KAMBEL SMITH: Monumental Models
KAMBEL SMITH: Monumental Models
Terminal A-West, Ticketed passengers

 March 7, 2020 - March 25, 2021


"You're not autistic, you're Autisarian. Find the gift…My definition for Autisarian would be a person who has gifts left by autism, a person who has found and accepted those gifts. I believe that all autistic children have that in them. I ain't saying that for sure, and maybe not—but I would challenge somebody to say, 'Hey, you prove to me that they don't.'"

                                       Kambel’s father Lonnie Smith, Metro Philadelphia, 02.16.2019

What is an Autisarian?

An Autisarian is a person born with superhuman abilities due to the disorder known as autism. There are many of us around the world, some have found their ability, but sadly most have not. There's good and bad in autism, sometimes it's my worst enemy, but mostly my best friend. I was sent here from the Realm of Nevaeh to show the world that autism isn't a disorder. It's the evolution of the human race. My name is Kambel Smith, I am an Autisarian.”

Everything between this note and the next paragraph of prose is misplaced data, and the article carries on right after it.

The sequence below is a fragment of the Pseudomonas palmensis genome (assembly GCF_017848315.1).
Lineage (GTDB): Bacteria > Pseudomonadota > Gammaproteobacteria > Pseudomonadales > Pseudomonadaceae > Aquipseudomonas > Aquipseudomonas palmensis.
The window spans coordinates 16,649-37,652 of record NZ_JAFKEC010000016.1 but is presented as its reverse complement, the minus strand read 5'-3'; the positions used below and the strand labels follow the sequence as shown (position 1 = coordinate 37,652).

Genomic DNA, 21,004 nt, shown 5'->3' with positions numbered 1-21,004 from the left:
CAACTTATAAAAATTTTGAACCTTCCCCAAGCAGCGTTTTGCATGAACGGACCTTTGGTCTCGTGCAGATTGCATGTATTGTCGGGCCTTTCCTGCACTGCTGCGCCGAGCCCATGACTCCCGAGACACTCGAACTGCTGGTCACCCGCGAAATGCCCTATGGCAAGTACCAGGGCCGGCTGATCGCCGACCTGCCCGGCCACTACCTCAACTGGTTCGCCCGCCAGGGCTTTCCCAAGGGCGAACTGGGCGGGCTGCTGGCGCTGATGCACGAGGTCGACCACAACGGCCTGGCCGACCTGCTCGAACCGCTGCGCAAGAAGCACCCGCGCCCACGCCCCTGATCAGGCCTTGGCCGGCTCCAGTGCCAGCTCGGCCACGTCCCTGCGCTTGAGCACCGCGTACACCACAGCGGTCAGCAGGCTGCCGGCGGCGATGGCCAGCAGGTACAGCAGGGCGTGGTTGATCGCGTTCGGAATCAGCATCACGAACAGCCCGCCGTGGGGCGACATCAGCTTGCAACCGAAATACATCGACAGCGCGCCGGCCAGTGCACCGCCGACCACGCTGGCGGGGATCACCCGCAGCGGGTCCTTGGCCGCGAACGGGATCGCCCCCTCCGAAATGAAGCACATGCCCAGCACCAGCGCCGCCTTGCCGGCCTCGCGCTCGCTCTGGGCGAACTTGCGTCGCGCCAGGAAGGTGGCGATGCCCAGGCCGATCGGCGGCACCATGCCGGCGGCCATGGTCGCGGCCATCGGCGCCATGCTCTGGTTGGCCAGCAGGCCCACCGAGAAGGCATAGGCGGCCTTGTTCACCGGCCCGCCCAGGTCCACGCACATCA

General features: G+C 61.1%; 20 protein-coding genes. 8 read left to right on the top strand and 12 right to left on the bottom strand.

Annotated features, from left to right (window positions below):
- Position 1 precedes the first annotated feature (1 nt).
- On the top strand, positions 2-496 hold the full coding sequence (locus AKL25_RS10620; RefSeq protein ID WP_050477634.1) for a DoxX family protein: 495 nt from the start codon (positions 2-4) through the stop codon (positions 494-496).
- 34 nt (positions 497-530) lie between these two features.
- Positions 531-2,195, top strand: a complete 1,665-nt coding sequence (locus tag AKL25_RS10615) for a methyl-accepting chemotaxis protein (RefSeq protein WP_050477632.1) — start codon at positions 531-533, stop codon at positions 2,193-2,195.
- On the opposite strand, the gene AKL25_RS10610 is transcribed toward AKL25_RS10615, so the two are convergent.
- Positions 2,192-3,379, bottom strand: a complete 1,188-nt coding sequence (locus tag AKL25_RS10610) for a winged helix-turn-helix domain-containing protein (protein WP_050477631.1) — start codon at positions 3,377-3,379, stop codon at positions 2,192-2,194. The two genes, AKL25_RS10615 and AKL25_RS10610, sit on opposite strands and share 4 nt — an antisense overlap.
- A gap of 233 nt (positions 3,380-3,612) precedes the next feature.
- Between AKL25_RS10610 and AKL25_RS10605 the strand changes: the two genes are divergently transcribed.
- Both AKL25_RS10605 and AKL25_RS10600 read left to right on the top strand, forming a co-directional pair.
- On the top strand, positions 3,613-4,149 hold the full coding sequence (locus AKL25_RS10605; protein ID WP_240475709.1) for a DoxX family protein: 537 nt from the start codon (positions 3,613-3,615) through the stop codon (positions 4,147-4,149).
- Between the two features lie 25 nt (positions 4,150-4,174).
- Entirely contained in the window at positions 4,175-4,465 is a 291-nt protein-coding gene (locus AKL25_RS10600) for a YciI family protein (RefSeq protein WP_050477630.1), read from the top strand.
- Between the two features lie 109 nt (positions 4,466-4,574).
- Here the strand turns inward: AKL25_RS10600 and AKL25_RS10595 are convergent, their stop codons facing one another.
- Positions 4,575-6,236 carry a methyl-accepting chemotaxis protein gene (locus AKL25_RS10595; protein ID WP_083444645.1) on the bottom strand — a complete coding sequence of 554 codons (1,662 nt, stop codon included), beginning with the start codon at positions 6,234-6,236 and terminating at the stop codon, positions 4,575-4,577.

Philadelphia artist Kambel Smith is known for creating large-scale architectural models using found cardboard, foamcore, gouache, oil paint, charcoal, and tape. Smith’s recreations are not intended to be exact replicas. They are all made by hand, without scaled measurements, and without any sketches. Smith says, “I’m just trying to make it look like real life.”

His models are based on pictures that he sources from the internet. Much of his work documents Philadelphia’s historical buildings and iconic structures that include the Benjamin Franklin Bridge, Betsy Ross House, City Hall, Divine Lorraine Hotel, Guild House, Independence Hall, Lincoln Financial Field, Pennsylvania Academy of Fine Arts, Philadelphia Museum of Art, and PSFS Building. He has also re-created buildings and structures outside of the city like the Flatiron Building (NY), Georgia State Capitol, Manhattan Bridge, Tbilisi Bridge, Westin Hotel Atlanta, and the White House.

Throughout Smith’s work, the patience required and overwhelming attention to detail is mesmerizing. The artist’s hand remains evident throughout as the use of salvaged cardboard naturally lends itself to surface imperfections.


Leah Douglas

Director of Guest Experience and Chief Curator

photo of exhibition


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